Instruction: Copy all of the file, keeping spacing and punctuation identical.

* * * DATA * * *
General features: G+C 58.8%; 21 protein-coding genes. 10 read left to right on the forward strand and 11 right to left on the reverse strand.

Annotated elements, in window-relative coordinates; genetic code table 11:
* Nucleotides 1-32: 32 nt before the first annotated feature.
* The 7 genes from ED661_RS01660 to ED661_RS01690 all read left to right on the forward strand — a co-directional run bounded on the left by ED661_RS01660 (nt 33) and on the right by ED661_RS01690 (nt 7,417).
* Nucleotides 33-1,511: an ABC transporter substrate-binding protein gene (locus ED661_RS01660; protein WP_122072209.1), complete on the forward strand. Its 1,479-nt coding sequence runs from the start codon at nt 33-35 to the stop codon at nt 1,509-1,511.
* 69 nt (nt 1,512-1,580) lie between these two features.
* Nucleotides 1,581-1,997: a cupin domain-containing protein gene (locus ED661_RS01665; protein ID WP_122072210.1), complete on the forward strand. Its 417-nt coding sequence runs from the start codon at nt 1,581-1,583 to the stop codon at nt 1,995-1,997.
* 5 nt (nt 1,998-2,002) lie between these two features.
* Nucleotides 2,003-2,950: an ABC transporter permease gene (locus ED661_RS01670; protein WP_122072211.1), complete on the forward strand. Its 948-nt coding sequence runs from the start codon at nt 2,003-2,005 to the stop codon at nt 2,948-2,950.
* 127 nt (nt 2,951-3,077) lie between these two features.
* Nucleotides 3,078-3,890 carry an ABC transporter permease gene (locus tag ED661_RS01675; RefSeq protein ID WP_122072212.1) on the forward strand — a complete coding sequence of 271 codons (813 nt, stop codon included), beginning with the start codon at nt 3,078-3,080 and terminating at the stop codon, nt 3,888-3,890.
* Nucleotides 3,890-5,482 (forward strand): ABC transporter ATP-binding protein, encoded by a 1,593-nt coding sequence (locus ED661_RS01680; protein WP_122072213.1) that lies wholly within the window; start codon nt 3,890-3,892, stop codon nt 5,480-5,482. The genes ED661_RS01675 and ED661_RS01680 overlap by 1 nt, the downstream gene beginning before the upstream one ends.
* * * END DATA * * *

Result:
General features: G+C 58.8%; 21 protein-coding genes. 10 read left to right on the forward strand and 11 right to left on the reverse strand.

Annotated elements, in window-relative coordinates; genetic code table 11:
* Nucleotides 1-32: 32 nt before the first annotated feature.
* The 7 genes from ED661_RS01660 to ED661_RS01690 all read left to right on the forward strand — a co-directional run bounded on the left by ED661_RS01660 (nt 33) and on the right by ED661_RS01690 (nt 7,417).
* Nucleotides 33-1,511: an ABC transporter substrate-binding protein gene (locus ED661_RS01660; protein WP_122072209.1), complete on the forward strand. Its 1,479-nt coding sequence runs from the start codon at nt 33-35 to the stop codon at nt 1,509-1,511.
* 69 nt (nt 1,512-1,580) lie between these two features.
* Nucleotides 1,581-1,997: a cupin domain-containing protein gene (locus ED661_RS01665; protein ID WP_122072210.1), complete on the forward strand. Its 417-nt coding sequence runs from the start codon at nt 1,581-1,583 to the stop codon at nt 1,995-1,997.
* 5 nt (nt 1,998-2,002) lie between these two features.
* Nucleotides 2,003-2,950: an ABC transporter permease gene (locus ED661_RS01670; protein WP_122072211.1), complete on the forward strand. Its 948-nt coding sequence runs from the start codon at nt 2,003-2,005 to the stop codon at nt 2,948-2,950.
* 127 nt (nt 2,951-3,077) lie between these two features.
* Nucleotides 3,078-3,890 carry an ABC transporter permease gene (locus tag ED661_RS01675; RefSeq protein ID WP_122072212.1) on the forward strand — a complete coding sequence of 271 codons (813 nt, stop codon included), beginning with the start codon at nt 3,078-3,080 and terminating at the stop codon, nt 3,888-3,890.
* Nucleotides 3,890-5,482 (forward strand): ABC transporter ATP-binding protein, encoded by a 1,593-nt coding sequence (locus ED661_RS01680; protein WP_122072213.1) that lies wholly within the window; start codon nt 3,890-3,892, stop codon nt 5,480-5,482. The genes ED661_RS01675 and ED661_RS01680 overlap by 1 nt, the downstream gene beginning before the upstream one ends.